the undone 21

A beached canoe at sunset on Kejimkujik Lake, ...
Image via Wikipedia

(This started with The Pioneer Woman, but I found it through Mama Kat and her weekly writing prompts. I borrowed it from tales of rachel

I am almost 55 years old and I have never done the following:

  1. visited any theme park or Disney venue
  2. taken a ride in a hot air balloon
  3. flown in a glider
  4. had a driver’s license (only a beginner’s permit)
  5. lived in Maine
  6. pierced anything except my earlobes (twice)
  7. bought a microwave oven for myself
  8. owned a smart phone
  9. played a musical instrument well (except for the kazoo)
  10. had a church wedding
  11. watched any of the teen vampire tv shows and movies (or read the books)
  12. read a Harry Potter book
  13. been to a professional baseball or football game
  14. canoed/hiked/camped the backcountry of
    Kejimkujik national park (Nova Scotia)
  15. visited the Midwest, south, southwest or Florida
  16. won big on the lottery
  17. dyed my hair an outrageous colo(u)r (on purpose, lol)
  18. been arrested for any reason (fingers crossed that continues!)
  19. climbed Moro Rock (Sequoia National Park) to join the butterflies and hummingbirds
  20. eaten caviar (or want to!)
  21. been to a Broadway play

Determined to have my driver’s license by age 60; then take that trip to the states I’ve never been to, especially the southwest. After climbing Morrow Rock, I think I’ll be ready for the backcountry of keji. Before 60, I want to have those balloon and glider rides. Then, settle down in a nice quiet small town in Maine. As for #1, 11, 12, 18, and 20: I hope I never actually achieve those!



asking for a favo(u)r: please keep us in your thoughts

Hurricane Irene on August 15, shortly before r...
Image via Wikipedia


22-Hawthorne Aug 07



These are pictures of our little house in New Jersey. Tall, old, formidable oaks loam over our roof; every wind storm has us holding our breaths. The trees originate in neighbo(u)rs’ backyard; and the tightness of the houses means I don’t know if tree trimming/removing equipment could even be manoeuvred in. Every freezing rain, every thunderstorm, every heavy snow fall brings with it worry and crossed fingers, toes, eyes, and legs. Weather keeps us from exhaling on a regular basis.

Folks are holding their breath now, too, due to Hurricane Irene who has set her sights on the Northeast, including our little part of New Jersey. (It will probably be “only” a tropical storm when she hits Nova Scotia.) I know folks have been sending good thoughts about trying to sell my mother’s house; now I’m asking for some extra good thoughts in keeping our house (and my husband who is in NJ) safe. We’ve had a batch of bad news lately (including today); another branch on the roof of our car (happened when we lived one town over) or one tearing through the attic and the ceiling would break my husband who is close to a complete breakdown right now (and I’ve already melted down several times this year).

Of course, we are not the only folks having problems, nor the only ones who could negatively be impacted by Hurricane Irene. They, too, deserve to be sent good thoughts and thoughts of safe home.

So, thanks for previous good thoughts and I hope for more in the future.

within a heart beat

Acadian communities
Image via Wikipedia
disclaimer: still having font issues, sorry folks!
Imagine it’s 2:00 am. Heart is racing; feel the fast thrump, thud, thrump vibrating sternum at centre of chest. Sleepless due to pain in legs; up “crafting” but the thrump, thud is distracting. Not unusual: anxiety attacks quicken the heart; after eating, stomach screams for blood, more blood, and heart beats over backwards to comply.

Had been issue with a med (increased heart rate – up over 100), so added drug (beta blocker) to lower heart rate (down to the 70s). So, in habit of monitoring heart rate. As ease off these meds slowly, watch heart rate stabilize. Blood pressure rising. (Despite years of abuse and even when stressed bp usually on or under 110 over something in the 70s). Pain, stress, doc. appointments raise top number on occasion. But notice gradual creep; especially the diastolic (resting/bottom number).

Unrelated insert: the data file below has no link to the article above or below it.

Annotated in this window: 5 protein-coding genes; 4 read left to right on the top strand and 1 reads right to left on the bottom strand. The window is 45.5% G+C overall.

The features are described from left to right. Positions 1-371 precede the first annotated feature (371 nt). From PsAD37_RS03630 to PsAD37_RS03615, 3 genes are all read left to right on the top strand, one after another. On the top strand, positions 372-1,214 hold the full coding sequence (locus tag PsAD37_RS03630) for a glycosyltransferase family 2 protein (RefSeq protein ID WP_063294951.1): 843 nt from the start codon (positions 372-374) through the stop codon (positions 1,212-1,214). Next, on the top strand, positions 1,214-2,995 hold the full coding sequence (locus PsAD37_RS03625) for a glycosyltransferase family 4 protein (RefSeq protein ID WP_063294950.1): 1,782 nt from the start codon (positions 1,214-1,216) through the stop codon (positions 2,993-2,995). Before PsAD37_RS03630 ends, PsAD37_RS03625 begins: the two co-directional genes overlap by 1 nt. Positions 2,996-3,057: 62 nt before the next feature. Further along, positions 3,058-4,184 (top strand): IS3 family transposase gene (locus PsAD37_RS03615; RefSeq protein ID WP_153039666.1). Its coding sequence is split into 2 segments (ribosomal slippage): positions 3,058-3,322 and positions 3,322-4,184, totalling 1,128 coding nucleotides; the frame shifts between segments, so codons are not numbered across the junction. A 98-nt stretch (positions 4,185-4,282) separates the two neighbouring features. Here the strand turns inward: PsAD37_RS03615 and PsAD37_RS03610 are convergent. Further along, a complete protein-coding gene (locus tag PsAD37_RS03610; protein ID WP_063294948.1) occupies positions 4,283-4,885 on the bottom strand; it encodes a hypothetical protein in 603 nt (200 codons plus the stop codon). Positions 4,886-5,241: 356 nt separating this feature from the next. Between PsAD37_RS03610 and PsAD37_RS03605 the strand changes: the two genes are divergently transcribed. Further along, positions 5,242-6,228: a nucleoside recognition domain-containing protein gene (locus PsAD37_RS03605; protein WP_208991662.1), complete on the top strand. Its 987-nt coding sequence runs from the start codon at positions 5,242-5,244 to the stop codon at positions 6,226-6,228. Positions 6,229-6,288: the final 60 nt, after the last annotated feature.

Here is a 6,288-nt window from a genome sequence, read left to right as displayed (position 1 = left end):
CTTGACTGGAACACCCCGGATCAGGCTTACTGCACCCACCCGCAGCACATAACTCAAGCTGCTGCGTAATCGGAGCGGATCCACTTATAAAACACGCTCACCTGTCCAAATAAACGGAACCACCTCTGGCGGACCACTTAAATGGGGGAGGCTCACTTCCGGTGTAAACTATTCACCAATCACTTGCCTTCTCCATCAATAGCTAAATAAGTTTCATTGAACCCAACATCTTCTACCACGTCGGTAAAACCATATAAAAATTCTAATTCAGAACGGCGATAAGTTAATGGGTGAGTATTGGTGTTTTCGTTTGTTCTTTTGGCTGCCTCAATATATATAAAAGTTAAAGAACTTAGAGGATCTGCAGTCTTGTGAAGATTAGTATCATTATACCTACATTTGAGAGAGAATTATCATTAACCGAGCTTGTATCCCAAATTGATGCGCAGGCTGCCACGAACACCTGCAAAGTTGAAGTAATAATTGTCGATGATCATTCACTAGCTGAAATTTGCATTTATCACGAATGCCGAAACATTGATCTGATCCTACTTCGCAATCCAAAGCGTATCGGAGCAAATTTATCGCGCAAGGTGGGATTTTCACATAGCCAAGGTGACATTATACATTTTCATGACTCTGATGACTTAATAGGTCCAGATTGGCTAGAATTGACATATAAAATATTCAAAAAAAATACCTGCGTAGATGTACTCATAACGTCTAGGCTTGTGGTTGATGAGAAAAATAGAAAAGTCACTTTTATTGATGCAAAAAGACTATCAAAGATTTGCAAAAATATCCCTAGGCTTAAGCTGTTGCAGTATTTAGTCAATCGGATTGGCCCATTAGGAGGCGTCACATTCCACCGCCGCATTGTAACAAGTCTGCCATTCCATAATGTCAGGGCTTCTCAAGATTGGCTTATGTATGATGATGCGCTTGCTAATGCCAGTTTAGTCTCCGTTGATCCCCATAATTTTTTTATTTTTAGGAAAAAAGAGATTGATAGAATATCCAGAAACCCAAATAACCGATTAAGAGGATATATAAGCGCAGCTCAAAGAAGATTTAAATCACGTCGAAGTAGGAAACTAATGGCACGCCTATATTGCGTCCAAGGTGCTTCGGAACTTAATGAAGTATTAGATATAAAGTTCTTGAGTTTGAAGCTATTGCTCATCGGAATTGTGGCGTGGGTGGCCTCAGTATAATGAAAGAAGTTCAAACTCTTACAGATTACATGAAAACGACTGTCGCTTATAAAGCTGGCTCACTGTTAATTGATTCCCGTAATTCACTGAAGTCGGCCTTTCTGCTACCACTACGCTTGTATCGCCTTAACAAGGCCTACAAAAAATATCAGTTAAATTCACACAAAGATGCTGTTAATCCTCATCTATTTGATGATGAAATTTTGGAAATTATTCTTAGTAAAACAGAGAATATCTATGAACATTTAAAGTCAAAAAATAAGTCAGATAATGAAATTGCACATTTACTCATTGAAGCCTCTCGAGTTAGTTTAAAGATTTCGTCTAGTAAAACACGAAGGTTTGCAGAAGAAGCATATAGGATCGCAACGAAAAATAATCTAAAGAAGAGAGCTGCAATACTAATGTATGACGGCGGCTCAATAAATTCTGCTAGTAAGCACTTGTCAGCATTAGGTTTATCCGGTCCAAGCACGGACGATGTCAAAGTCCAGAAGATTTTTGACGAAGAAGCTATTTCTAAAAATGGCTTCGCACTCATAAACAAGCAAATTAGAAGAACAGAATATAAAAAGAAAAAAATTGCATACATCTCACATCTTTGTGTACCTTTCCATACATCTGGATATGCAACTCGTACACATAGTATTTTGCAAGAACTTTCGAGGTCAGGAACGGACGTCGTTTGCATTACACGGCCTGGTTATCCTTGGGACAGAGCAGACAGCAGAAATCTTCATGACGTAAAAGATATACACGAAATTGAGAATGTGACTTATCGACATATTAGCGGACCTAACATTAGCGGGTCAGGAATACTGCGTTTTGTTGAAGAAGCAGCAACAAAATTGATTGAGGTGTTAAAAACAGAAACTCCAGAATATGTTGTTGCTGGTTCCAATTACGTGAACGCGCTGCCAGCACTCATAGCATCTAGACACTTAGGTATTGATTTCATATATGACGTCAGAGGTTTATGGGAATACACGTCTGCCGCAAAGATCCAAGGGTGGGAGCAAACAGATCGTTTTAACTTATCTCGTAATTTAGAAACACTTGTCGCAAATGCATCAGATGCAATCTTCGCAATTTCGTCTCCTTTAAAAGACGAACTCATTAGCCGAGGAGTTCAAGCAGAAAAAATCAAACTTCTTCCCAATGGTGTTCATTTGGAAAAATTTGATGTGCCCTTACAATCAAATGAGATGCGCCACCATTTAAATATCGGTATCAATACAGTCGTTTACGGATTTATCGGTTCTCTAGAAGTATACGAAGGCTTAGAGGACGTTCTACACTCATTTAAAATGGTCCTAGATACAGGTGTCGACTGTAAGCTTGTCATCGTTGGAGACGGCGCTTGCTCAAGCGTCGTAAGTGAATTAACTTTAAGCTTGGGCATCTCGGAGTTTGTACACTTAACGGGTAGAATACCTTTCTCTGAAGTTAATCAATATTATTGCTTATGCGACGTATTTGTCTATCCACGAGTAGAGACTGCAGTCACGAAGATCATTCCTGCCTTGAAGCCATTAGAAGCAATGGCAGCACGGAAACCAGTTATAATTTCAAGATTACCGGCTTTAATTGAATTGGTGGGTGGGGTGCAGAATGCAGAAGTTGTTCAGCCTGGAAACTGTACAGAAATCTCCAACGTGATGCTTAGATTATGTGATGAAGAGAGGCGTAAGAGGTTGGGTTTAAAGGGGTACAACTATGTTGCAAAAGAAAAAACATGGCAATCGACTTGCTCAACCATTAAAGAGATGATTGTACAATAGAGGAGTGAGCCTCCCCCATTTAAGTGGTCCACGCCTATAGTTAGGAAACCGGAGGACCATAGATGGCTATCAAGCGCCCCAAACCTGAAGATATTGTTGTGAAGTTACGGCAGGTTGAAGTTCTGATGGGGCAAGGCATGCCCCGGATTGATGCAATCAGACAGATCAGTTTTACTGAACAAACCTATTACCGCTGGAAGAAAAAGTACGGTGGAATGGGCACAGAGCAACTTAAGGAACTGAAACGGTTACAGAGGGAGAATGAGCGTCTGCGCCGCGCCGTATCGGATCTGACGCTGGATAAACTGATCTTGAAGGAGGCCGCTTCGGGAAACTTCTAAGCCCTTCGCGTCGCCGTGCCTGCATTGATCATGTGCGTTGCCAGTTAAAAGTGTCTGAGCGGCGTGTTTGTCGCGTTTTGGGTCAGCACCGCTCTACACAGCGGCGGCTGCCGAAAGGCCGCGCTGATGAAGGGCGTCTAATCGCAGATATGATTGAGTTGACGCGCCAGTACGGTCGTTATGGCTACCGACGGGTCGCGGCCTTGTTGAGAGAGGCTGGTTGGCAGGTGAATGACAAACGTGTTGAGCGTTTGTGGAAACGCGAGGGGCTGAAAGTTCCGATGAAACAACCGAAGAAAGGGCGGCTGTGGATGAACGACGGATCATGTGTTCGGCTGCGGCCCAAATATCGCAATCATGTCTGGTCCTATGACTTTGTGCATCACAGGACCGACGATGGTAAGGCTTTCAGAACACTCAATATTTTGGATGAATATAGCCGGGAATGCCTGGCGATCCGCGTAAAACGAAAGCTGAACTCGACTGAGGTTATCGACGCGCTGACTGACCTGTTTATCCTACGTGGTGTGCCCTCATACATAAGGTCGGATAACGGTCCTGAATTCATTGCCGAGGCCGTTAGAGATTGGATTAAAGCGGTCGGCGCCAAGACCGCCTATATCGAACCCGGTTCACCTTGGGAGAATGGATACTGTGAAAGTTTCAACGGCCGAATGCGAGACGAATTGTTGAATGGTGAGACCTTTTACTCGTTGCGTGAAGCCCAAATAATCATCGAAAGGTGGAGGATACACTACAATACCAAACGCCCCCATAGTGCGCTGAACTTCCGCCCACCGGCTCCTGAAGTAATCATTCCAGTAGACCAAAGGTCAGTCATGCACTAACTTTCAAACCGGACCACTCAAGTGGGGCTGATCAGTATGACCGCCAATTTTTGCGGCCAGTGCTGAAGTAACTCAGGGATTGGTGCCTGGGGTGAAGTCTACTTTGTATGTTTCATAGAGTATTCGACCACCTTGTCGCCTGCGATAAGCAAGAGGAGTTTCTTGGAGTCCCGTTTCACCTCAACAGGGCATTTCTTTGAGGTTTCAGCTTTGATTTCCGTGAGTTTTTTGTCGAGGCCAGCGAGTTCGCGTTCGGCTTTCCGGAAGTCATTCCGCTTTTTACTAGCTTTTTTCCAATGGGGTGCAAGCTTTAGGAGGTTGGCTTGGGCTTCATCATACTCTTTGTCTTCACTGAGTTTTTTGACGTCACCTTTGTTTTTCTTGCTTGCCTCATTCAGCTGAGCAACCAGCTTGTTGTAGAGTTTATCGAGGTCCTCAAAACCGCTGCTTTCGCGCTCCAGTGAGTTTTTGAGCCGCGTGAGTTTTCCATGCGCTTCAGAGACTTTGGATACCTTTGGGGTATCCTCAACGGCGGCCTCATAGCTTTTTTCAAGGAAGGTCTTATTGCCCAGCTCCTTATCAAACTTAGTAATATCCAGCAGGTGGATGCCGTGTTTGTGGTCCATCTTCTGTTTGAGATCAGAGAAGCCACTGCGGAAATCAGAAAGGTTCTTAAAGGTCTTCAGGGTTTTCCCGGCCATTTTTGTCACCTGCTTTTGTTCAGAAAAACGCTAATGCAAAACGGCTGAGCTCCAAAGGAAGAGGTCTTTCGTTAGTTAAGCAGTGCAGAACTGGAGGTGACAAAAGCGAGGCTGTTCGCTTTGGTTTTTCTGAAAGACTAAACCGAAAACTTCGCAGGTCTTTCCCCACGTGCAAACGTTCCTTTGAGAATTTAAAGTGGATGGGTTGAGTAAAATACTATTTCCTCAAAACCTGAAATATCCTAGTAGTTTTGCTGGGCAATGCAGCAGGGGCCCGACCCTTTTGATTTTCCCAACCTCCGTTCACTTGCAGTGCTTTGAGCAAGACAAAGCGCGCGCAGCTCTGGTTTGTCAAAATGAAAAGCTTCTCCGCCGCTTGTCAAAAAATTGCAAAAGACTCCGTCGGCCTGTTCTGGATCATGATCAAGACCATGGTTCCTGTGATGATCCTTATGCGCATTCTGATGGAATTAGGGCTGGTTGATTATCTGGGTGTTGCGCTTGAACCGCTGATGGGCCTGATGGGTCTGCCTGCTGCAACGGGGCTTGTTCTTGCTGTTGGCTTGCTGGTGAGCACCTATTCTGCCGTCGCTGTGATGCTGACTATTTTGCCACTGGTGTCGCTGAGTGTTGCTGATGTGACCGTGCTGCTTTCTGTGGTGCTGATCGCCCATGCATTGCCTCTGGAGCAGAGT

Check blood pressure: 167/104. Heart rate, despite the racy feeling, 77. No symptoms of stroke or heart attack. Just the steady, unrelenting thrump, thud. (Earlier echocardiogram made heart beat sound like a pod of whales or a ufo; only slight anomaly on back pressure.) Scary for me. Dad was only a few years older when mistakenly given a heart stress test (his complaint was pain in his legs). Bang. Quadruple bypass. In the early 1980s when open heart surgery not so routine. Didn’t have chest pains til AFTER the surgery (cracked his ribs to get at heart!). Have natural high cholesterol like Dad. Though now look more like mother’s side (it’s the right side, just beside the mouth crinkle that gives it away), used to be told looked like Dad’s side. Great-uncle with angina.

blood pressure reducing ninja squirrelTHRUMP, THUD. Getting more insistent. 2:30 am take small piece of beta blocker, a generic xanax, lay down with my ninja blood pressure lowering squirrel and listen to hypnotic healing CD on listening to your symptoms. Imagine dykelands as safe, comfortable space. (On mind after happy place photo essay). Perhaps the images that follow when giving shape to my symptom – high blood pressure and thumper in my chest – result of dykes and familiar territory, family history, or . . .

Grande Pré National Historical Site highlights Acadian life, especially their expulsion by the British in 1755. The Acadians were mostly french peasants who immigrated to NoVuepanoramiqueva Scotia and New Brunswick (L’Acadie) in the early 1600s and bringing with them dyke technology and an independent spirit. As part of familial and communal efforts, they created and maintained a series of dykes along the salt marshes, particularly on the Nova Scotia side of the Bay of Fundy. These dykelands become rich farm lands. Wanting mainly to be left alone to grow their families and their farms, first inter-French fur trade rivalries and then larger geopolitical battles (mostly elsewhere) keep the area changing hands (France to England to France to England). Seen as a threat to British stability in the region, the Acadians were rounded up, put on ships, and sent to the far reaches of the first British Empire.

Henry Wadsworth Longfellow published the mostly fictitious poem Evangeline in 1847 having heard the story of the Acadian deportation (1755 from Grand Pre area) and diaspora, Acadian wandering (Acadian = Cajun = Louisiana), (listen to Acadia Driftwood by Robbie Robertson of The Band), and eventual resettlement mostly in fishing villages along the coasts. The dykelands in NS were occupied by New England Planters who had arrived, by invitation of the Governor in the 1760s. From farmers to fishers, the proud Acadians remade their families and communities despite the years of wandering and loss.